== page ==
ISO 10110 optics design norm : a complete guide
International ISO standards are use to enable designers, manufacturers and user to understand each other in a simplified way. When it comes to optical components, one norm is tremendously used in Photonics industry : the ISO 10110 standard. Optics are complex elements that are not easily defined, below you’ll find a complete guide about this norm and learn or review everything you need to know about optics design:
This standard, named : “Optics and optical Instruments – Preparation of optical drawings for optical elements and systems“, used for specifying optical elements can be divided into two main parts : drawing and specifications.
ISO101110 drawings are divided into 3 main parts : the drawing itself, usually on the top, three columns corresponding from left to right to left side specifications, material specifications and right side specifications, and at the bottom the usual general information about the drawing.
It enable a global view of the part and sometimes zoom in specific areas. Shows the symmetry axis, polished surfaces, mechanical dimensions and other informations.
On the three columns, the central one is used to detail raw material, including raw material name and its basic characteristics (Nd, Vd) and material imperfections as details in points 2 to 4 in next paragraph.
On the right and left column, first lines are to define the shape of the surface :
- CC : for concave
- CX : for convex
- ∞ : for flat surface
- R for radius of curvature value or equation if the surface is aspherical.
- Øe : for effective surface diameter
Then comes the surface treatment and surface aspect specifications as detailed in point 5 to 13 in below paragraph.
The 13 specifications types
The standard refers to 13 points to detail information about the optical elements. The 13 can be specified or left empty on the drawing if irrelevant or not important, some of them are represented by a number or a token.
1. General remarks
Mostly mechanical specifications, by default metric system is used with dimension in millimeter unless otherwise specified.
First angle projection is used for the drawing views.
2. Material stress birefringence
Appears in the form of “0/X” where “X” will be the max allowed birefringence in mm/cm.
3.Material bubbles and inclusions
This specification is detailled as 1/N*A, with N an integer relating the maximum allowed number of bubbles or inclusion fitting in a A*A square (in mm).
4. Material inhomogeneity and striae
Referred with a 2/A;B where A refer to a specific class for refractive index inhomogeneity and B a class of striae.
|A Class||Max variation of refractive index|
|B Class||Density of Striae causing an optical path difference of at least 30nm|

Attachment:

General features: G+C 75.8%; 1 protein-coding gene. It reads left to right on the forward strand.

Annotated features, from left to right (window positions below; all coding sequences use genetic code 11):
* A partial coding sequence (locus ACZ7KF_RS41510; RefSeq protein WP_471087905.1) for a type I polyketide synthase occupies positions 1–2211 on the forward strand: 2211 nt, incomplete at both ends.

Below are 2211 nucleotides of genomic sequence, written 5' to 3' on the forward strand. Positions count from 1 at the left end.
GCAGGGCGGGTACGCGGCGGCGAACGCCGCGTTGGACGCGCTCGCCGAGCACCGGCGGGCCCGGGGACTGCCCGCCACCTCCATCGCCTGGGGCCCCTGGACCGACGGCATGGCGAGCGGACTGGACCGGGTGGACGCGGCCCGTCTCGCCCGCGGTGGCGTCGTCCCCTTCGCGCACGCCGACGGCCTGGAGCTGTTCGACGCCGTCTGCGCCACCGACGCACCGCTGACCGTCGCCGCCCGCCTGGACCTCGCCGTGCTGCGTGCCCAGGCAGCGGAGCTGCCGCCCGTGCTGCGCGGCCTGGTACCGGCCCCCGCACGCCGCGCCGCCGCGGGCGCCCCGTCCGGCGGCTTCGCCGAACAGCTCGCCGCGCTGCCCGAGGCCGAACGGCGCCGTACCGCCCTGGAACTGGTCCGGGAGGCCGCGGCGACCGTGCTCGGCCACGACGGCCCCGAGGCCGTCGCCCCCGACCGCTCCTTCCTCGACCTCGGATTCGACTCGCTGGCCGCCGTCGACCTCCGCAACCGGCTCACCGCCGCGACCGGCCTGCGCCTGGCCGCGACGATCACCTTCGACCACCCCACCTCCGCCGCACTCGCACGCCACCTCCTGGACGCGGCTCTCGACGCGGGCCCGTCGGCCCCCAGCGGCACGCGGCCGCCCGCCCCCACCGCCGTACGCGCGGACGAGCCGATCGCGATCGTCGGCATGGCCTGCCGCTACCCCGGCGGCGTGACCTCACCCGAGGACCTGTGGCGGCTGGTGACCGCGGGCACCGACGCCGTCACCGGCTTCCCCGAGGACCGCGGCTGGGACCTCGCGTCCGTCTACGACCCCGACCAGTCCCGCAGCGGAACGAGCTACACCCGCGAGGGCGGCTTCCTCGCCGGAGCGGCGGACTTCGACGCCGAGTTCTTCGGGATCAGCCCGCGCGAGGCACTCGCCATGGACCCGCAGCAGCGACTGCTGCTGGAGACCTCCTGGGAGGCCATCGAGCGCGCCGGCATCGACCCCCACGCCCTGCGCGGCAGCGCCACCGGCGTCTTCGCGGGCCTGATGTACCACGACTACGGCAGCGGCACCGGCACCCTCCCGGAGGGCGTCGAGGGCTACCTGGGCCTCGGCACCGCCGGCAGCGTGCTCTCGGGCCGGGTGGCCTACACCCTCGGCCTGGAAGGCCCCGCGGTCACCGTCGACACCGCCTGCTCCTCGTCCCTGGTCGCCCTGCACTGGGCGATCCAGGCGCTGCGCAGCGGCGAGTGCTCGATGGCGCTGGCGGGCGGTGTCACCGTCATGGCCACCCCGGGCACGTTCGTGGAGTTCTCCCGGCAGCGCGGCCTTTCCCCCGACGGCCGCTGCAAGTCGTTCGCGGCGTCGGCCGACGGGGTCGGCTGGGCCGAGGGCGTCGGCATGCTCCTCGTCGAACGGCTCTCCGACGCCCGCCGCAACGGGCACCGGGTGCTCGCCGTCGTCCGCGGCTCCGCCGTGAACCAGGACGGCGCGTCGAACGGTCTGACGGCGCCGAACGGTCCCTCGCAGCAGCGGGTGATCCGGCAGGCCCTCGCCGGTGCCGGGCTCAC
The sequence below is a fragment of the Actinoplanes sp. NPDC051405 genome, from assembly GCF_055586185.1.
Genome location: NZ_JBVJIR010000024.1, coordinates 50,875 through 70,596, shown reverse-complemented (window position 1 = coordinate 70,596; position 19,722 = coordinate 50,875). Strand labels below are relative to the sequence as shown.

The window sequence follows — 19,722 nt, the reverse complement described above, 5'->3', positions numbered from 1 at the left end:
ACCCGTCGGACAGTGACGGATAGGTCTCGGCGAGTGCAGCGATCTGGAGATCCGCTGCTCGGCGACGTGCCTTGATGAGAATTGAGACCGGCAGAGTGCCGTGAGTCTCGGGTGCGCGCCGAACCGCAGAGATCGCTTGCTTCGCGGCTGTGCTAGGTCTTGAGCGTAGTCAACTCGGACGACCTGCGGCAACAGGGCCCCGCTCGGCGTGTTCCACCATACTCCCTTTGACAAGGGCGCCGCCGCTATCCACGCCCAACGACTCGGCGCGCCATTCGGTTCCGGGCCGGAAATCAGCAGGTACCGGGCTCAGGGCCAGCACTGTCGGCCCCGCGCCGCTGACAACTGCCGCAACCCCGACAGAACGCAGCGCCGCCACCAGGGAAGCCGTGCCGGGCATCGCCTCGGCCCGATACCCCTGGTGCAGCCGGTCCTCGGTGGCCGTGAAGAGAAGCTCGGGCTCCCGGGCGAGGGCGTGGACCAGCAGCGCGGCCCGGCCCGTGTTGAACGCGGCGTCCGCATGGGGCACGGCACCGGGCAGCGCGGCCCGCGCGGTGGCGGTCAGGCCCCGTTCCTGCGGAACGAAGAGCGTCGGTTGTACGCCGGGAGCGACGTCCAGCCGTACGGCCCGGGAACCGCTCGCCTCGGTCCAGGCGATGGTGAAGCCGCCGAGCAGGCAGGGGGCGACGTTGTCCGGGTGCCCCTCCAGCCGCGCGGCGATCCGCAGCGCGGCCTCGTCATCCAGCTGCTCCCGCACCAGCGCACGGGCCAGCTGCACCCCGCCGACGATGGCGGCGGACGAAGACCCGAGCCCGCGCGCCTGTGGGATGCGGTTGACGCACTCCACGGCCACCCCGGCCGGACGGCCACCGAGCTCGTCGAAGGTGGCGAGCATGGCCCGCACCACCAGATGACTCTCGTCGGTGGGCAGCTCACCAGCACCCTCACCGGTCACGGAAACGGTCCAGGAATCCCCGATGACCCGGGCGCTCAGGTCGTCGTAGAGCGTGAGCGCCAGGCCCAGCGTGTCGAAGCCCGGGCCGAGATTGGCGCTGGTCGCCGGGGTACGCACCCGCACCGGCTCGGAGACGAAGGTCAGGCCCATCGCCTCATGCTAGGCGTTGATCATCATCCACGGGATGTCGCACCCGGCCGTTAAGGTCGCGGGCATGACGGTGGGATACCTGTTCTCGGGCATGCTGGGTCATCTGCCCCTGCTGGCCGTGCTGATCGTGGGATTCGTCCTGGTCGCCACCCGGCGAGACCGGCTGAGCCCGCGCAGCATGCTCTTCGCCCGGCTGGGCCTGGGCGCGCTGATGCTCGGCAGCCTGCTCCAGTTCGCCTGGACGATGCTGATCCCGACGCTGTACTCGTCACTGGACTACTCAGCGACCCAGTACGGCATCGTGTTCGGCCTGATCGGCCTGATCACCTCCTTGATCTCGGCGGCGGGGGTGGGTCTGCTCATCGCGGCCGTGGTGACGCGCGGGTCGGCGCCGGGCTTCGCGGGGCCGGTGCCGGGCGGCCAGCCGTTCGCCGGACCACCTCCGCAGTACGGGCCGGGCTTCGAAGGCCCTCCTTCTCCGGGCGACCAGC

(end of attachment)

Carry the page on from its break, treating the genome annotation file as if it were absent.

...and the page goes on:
|5||Extremely low amount of striae, specification to be clarified by written|
5. Surface form tolerance
Specification of the optical surface form, written in a 3/A(B/C) format.
- A is the maximum spherical sag error, can be left empty if specified on the drawing.
- B is the peak to valley maximum value (PV)
- C is the maximum rotational symmetric PV figure error or best fit aspheric surface.
Values are in fringe.
6. Centering tolerance
Specification of centering of the optical element appears as 4/α, where α stands for the maximum angle value between the measured surface and the reference surface.
7. Surface imperfection tolerance
Imperfection tolerance are written with the callout 5/N*A, with N the integer max number of imperfections fitting in a A*A square (in mm).
Use the different surface texture symbols with some letter references :
- G : ground
- Rq : RMS roughness in µm
- L : sampling length
- P & PM : polished surfaces
- PSD : Power Spectral Density
9 : Surface treatment and coating
The symbol for surface treatment is a λ in a circle followed by reference and/or specifications of the treatment. For examples AR will stand for Anti-Reflect and BBAR for Broad Band Anti-Reflect.
Coating can also be a painting or gluing for a lens assembly (doublet).
10 : Table representing data of a lens element
Description of how to represent the data in a tabular form.
11 : Non toleranced data
In case specifications are not detailed below specification applies :
12 : Aspheric surface detail
Definition of the aspherical equation to define the surface.
13 : LIDT
Laser Induced Damage Threshold, noted after a “6/” reference. Including detail about the laser : continuous or pulsed, frequency, pulse duration, number of test areas and number of pulsed applied in a area. Values are expressed in power density (W/cm2) for CW lasers and energy density (J/cm2) for pulsed laser.
How to draw a ISO 10110 drawing ?
ISO10110 drawings can be done with manually or with many different software, most common ones being :